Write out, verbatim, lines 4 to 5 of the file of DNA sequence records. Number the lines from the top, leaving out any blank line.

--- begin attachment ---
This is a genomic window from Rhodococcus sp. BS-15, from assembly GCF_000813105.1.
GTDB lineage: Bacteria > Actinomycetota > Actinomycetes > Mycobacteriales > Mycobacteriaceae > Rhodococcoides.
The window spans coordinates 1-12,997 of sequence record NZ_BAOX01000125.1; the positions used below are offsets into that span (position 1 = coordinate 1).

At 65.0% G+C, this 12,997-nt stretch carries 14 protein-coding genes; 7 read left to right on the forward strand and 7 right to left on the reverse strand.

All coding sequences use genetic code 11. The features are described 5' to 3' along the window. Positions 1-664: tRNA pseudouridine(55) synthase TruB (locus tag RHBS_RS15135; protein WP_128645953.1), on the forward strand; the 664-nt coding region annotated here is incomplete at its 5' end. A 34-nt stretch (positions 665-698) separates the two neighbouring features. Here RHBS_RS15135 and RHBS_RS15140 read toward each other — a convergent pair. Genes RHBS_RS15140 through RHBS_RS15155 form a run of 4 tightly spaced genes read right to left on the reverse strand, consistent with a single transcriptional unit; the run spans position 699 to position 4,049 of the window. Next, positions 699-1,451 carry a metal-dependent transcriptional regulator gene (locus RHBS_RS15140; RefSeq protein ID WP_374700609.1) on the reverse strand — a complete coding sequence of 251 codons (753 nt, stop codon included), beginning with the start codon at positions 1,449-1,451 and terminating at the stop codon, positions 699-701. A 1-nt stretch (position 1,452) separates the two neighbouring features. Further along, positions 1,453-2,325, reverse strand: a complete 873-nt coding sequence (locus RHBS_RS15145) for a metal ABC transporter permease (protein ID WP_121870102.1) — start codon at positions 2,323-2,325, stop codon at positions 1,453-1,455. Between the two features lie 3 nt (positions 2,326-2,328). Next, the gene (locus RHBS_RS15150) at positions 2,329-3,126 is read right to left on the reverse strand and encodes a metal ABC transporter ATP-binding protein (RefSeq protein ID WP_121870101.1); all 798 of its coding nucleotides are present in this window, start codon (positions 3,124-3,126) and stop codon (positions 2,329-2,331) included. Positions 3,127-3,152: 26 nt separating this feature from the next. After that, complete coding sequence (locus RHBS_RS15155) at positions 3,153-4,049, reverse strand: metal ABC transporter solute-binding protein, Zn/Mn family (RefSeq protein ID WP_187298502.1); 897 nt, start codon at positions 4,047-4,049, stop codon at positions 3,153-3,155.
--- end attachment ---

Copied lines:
At 65.0% G+C, this 12,997-nt stretch carries 14 protein-coding genes; 7 read left to right on the forward strand and 7 right to left on the reverse strand.

All coding sequences use genetic code 11. The features are described 5' to 3' along the window. Positions 1-664: tRNA pseudouridine(55) synthase TruB (locus tag RHBS_RS15135; protein WP_128645953.1), on the forward strand; the 664-nt coding region annotated here is incomplete at its 5' end. A 34-nt stretch (positions 665-698) separates the two neighbouring features. Here RHBS_RS15135 and RHBS_RS15140 read toward each other — a convergent pair. Genes RHBS_RS15140 through RHBS_RS15155 form a run of 4 tightly spaced genes read right to left on the reverse strand, consistent with a single transcriptional unit; the run spans position 699 to position 4,049 of the window. Next, positions 699-1,451 carry a metal-dependent transcriptional regulator gene (locus RHBS_RS15140; RefSeq protein ID WP_374700609.1) on the reverse strand — a complete coding sequence of 251 codons (753 nt, stop codon included), beginning with the start codon at positions 1,449-1,451 and terminating at the stop codon, positions 699-701. A 1-nt stretch (position 1,452) separates the two neighbouring features. Further along, positions 1,453-2,325, reverse strand: a complete 873-nt coding sequence (locus RHBS_RS15145) for a metal ABC transporter permease (protein ID WP_121870102.1) — start codon at positions 2,323-2,325, stop codon at positions 1,453-1,455. Between the two features lie 3 nt (positions 2,326-2,328). Next, the gene (locus RHBS_RS15150) at positions 2,329-3,126 is read right to left on the reverse strand and encodes a metal ABC transporter ATP-binding protein (RefSeq protein ID WP_121870101.1); all 798 of its coding nucleotides are present in this window, start codon (positions 3,124-3,126) and stop codon (positions 2,329-2,331) included. Positions 3,127-3,152: 26 nt separating this feature from the next. After that, complete coding sequence (locus RHBS_RS15155) at positions 3,153-4,049, reverse strand: metal ABC transporter solute-binding protein, Zn/Mn family (RefSeq protein ID WP_187298502.1); 897 nt, start codon at positions 4,047-4,049, stop codon at positions 3,153-3,155.